College Consortium: College Athletics and Sexual Violence - The Role of the NCAA in Protecting Student Athletes

Jan 14th, 2022

By Caroline Stroh and Maddy LaCure

Since its founding in 1906, the National Collegiate Athletic Association (NCAA), has existed as a membership based organization to protect athletes and regulate college sport rules (NCAA, 2021). Over 1,000 American universities are members of the NCAA, representing over 500,000 student athletes competing in NCAA competitions nationwide. Under the leadership of the Board of Governors, the NCAA provides policies and guidelines to promote the health and safety of student athletes. Although NCAA leadership has named sexual violence prevention amongst student athletes as a major focus area over the last decade, they could be doing more to protect student athletics from sexual violence. The NCAA can take a more active role in monitoring and tracking complaints against staff to protect students from sexual violence and hold perpetrators accountable.

In a 2021 survey of 1,500 current and former college student athletes, more than one in four respondents reported enduring inappropriate sexual contact from a campus authority figure, most often a coach (Book, 2021). 83% of the survey respondents were also aware of another student experiencing inappropriate conduct from a campus authority figure (Book, 2021). This study not only brought light to the pervasive rates of abuse by coaches and campus staff, but also revealed the barriers to reporting for student athletes. The survey results showed that 39% said they failed to report inappropriate contact because they were afraid the perpetrator would punish their grades, career, or team status, while 29% were afraid of losing their scholarship’ (Book, 2021). As this is one of the only widely accessible surveys addressing abuse and assault from campus staff, there is a large gap in research and data collection from survivors. However, this survey raises many areas for concern in the power dynamics of coach and student-athlete relationships and highlights a population of survivors that have been overlooked. Specific to athletics, there are unique aspects of the coach-athlete relationship that can contribute to sexual abuse.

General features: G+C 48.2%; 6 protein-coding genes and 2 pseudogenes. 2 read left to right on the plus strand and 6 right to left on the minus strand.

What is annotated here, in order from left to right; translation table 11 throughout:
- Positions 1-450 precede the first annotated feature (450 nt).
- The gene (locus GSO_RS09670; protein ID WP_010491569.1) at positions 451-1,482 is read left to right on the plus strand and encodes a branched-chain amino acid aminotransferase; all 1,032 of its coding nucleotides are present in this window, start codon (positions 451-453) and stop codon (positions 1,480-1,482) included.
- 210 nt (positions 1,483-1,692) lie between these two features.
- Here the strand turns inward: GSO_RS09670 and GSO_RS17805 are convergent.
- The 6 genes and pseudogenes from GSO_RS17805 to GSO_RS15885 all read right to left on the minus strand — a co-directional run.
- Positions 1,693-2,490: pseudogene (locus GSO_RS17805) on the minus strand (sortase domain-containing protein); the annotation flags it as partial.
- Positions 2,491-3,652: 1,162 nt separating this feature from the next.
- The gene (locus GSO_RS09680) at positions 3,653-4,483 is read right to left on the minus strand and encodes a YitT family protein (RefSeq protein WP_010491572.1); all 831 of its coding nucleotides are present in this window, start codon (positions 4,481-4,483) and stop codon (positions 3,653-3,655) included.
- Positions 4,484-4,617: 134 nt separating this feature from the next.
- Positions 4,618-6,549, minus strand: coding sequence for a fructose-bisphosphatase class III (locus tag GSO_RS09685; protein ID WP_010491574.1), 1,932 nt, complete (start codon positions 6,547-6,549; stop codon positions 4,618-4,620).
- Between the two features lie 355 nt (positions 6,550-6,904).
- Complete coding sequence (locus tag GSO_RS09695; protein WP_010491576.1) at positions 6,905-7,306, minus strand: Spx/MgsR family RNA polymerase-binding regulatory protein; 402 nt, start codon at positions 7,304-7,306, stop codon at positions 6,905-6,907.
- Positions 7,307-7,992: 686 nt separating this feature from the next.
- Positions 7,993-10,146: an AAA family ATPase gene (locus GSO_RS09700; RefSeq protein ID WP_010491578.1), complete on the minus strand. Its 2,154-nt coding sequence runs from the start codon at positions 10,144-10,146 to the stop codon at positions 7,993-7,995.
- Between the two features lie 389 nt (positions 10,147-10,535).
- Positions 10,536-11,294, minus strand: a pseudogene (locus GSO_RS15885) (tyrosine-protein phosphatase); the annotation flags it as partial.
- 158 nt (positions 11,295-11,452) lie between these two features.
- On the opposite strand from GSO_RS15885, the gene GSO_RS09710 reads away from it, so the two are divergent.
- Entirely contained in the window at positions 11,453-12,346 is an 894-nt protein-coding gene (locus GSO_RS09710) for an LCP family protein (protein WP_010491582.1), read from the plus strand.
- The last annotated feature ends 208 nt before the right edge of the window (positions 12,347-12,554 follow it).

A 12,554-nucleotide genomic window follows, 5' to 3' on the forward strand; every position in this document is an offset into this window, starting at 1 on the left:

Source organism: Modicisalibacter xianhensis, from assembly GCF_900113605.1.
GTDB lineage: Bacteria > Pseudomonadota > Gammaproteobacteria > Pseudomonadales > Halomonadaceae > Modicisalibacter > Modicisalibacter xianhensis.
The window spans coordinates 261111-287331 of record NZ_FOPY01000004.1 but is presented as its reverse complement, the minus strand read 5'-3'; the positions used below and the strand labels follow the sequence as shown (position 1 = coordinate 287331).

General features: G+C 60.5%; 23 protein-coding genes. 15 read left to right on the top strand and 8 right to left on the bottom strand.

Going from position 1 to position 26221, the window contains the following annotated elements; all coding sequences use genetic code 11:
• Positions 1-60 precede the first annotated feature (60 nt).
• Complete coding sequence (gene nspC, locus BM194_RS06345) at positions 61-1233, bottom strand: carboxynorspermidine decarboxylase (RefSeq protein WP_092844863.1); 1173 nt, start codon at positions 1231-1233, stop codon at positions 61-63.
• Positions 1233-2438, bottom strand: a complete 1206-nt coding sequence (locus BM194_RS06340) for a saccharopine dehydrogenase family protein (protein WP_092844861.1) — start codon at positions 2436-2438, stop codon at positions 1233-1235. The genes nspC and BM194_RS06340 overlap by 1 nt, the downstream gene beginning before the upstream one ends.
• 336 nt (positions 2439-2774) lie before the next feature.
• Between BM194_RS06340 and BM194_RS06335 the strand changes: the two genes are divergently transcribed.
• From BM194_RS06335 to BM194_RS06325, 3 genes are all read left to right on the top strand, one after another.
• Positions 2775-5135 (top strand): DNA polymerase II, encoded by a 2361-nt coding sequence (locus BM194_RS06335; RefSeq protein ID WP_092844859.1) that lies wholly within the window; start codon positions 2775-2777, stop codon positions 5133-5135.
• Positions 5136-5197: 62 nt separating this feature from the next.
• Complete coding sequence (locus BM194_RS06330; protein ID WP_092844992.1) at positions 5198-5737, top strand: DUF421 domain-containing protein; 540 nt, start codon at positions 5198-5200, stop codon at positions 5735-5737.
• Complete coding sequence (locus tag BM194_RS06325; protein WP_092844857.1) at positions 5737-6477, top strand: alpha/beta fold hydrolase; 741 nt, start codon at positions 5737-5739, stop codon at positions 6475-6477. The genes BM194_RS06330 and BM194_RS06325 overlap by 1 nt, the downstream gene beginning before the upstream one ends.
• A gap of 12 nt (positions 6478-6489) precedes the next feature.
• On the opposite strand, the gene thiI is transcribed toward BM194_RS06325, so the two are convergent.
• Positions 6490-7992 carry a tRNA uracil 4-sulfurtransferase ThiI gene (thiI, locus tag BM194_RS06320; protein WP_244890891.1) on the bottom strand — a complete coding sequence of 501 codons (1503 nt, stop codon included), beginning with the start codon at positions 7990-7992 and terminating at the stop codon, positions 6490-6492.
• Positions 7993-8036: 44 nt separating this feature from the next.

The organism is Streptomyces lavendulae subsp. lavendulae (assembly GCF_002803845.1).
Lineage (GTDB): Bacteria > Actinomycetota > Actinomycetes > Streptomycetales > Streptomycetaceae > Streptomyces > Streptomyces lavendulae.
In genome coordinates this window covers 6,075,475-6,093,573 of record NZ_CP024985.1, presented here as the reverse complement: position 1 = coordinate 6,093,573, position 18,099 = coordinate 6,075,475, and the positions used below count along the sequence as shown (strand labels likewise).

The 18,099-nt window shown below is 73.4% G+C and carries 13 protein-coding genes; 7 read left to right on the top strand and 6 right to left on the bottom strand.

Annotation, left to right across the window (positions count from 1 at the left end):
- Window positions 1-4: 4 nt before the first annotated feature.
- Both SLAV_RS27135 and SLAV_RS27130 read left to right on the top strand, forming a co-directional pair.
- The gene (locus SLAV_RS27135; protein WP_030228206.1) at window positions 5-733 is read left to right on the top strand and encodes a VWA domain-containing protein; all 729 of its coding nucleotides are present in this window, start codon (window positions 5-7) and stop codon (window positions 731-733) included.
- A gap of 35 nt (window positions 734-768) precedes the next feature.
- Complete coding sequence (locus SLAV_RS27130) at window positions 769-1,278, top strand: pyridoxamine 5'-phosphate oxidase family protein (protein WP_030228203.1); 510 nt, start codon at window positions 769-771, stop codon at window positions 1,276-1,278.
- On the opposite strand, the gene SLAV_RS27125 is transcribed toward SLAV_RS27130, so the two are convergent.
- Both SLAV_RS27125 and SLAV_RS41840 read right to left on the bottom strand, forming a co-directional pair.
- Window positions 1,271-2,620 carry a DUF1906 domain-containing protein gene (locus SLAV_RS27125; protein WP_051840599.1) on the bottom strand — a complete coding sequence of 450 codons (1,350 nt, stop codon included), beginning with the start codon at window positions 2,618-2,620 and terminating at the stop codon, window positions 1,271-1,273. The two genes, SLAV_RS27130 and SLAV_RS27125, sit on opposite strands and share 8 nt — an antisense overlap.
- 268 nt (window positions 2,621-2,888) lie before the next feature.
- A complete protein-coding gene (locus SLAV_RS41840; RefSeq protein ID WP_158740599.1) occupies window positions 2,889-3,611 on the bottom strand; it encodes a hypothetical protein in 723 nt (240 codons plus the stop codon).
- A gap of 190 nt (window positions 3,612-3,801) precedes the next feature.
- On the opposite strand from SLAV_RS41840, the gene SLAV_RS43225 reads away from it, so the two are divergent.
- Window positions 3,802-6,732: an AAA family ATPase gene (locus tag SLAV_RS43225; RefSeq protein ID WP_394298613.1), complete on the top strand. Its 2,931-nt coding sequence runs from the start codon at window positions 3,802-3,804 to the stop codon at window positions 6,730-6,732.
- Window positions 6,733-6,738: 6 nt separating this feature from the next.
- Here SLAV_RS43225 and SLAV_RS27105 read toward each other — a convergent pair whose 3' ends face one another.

There is an inherent power imbalance in which coaches have authority over their athletes and athletes are aware that their coach has influence over their success and their team’s success. The boundaries between coaches and athletes may also become blurred, as coaches play a major part in athletes' lives and may take on the role of coach, friend, and mentor all in one. Coaches may also take on a parental or familial role in the lives of their student athletes. They may engage in students’ personal lives and participate in activities outside of sports (Gaedicke et al., 2021). Additionally, there is immense trust and closeness within the coach-athlete relationship. Athletes view their coaches as trustworthy figures and they are encouraged to follow their advice. (Gaedicke et al., 2021). Although none of these factors on their own are abusive, these close relationships, combined with the power coaches and campus officials have over student participation, financial support, and overall success, also create opportunities for coaches to use their power to groom and abuse athletes.

There are actions the NCAA can take to protect students from abusive college staff and prevent further harm. Although the NCAA does not have the same power as law enforcement agencies, university conduct boards, or university human resource departments, it can create and enforce rules, investigate infractions, and punish violating universities. In order for colleges and universities to be members of the NCAA and for athletes to play for an NCAA member team, they all must agree to and abide by many rules and procedures in their bylaws. The NCAA sets numerous standards for athlete eligibility for grades, employment, recruiting, publicity, and more that require monitoring to enforce.

In addition, the NCAA mandates drug testing consent forms from all athletes and conducts year-round testing to ensure all student athletes are in compliance with their substance free policy. If an athlete is found in violation of this policy, they enforce strict disqualification rulings. They also regulate athletes' opportunities to earn income and state that athletes cannot be compensated for any endorsements or opportunities related to their athletic ability or position as a student athlete (NCAA, 2022, p.74). These incredibly detailed policies and regulations show that the NCAA has established the capacity and authority to implement and enforce many rules. This diligence and enforcement can also be applied to sexual violence prevention.